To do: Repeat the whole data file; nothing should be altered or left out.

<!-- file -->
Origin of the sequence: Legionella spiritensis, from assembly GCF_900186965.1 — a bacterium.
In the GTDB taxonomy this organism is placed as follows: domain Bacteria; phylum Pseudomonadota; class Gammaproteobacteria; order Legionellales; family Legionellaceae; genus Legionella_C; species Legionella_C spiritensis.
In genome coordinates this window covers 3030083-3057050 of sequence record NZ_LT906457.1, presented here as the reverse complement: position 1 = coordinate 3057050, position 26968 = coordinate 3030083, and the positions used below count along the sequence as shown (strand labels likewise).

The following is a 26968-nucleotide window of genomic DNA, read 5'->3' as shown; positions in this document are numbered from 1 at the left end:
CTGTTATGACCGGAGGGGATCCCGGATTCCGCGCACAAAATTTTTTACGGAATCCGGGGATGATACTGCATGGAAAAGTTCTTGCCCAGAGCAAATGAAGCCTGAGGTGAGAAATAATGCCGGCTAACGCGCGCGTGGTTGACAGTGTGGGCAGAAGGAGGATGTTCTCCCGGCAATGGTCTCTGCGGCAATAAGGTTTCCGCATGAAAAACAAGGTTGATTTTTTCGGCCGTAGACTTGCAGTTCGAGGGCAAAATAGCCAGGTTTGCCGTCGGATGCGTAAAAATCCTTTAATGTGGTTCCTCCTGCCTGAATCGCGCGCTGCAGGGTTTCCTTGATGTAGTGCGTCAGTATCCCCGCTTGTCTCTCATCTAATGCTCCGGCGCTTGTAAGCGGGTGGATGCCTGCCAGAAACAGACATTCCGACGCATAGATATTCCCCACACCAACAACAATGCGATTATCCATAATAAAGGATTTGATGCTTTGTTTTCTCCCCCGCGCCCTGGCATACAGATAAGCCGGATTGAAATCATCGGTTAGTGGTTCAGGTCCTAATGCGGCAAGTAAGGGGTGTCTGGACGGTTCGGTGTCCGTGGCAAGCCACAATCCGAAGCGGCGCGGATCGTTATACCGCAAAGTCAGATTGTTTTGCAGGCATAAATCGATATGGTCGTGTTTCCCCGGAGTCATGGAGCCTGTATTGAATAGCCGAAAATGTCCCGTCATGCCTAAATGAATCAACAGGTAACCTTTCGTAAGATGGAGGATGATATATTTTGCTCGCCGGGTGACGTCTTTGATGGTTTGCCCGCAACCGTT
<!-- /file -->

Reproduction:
Origin of the sequence: Legionella spiritensis, from assembly GCF_900186965.1 — a bacterium.
In the GTDB taxonomy this organism is placed as follows: domain Bacteria; phylum Pseudomonadota; class Gammaproteobacteria; order Legionellales; family Legionellaceae; genus Legionella_C; species Legionella_C spiritensis.
In genome coordinates this window covers 3030083-3057050 of sequence record NZ_LT906457.1, presented here as the reverse complement: position 1 = coordinate 3057050, position 26968 = coordinate 3030083, and the positions used below count along the sequence as shown (strand labels likewise).

The following is a 26968-nucleotide window of genomic DNA, read 5'->3' as shown; positions in this document are numbered from 1 at the left end:
CTGTTATGACCGGAGGGGATCCCGGATTCCGCGCACAAAATTTTTTACGGAATCCGGGGATGATACTGCATGGAAAAGTTCTTGCCCAGAGCAAATGAAGCCTGAGGTGAGAAATAATGCCGGCTAACGCGCGCGTGGTTGACAGTGTGGGCAGAAGGAGGATGTTCTCCCGGCAATGGTCTCTGCGGCAATAAGGTTTCCGCATGAAAAACAAGGTTGATTTTTTCGGCCGTAGACTTGCAGTTCGAGGGCAAAATAGCCAGGTTTGCCGTCGGATGCGTAAAAATCCTTTAATGTGGTTCCTCCTGCCTGAATCGCGCGCTGCAGGGTTTCCTTGATGTAGTGCGTCAGTATCCCCGCTTGTCTCTCATCTAATGCTCCGGCGCTTGTAAGCGGGTGGATGCCTGCCAGAAACAGACATTCCGACGCATAGATATTCCCCACACCAACAACAATGCGATTATCCATAATAAAGGATTTGATGCTTTGTTTTCTCCCCCGCGCCCTGGCATACAGATAAGCCGGATTGAAATCATCGGTTAGTGGTTCAGGTCCTAATGCGGCAAGTAAGGGGTGTCTGGACGGTTCGGTGTCCGTGGCAAGCCACAATCCGAAGCGGCGCGGATCGTTATACCGCAAAGTCAGATTGTTTTGCAGGCATAAATCGATATGGTCGTGTTTCCCCGGAGTCATGGAGCCTGTATTGAATAGCCGAAAATGTCCCGTCATGCCTAAATGAATCAACAGGTAACCTTTCGTAAGATGGAGGATGATATATTTTGCTCGCCGGGTGACGTCTTTGATGGTTTGCCCGCAACCGTT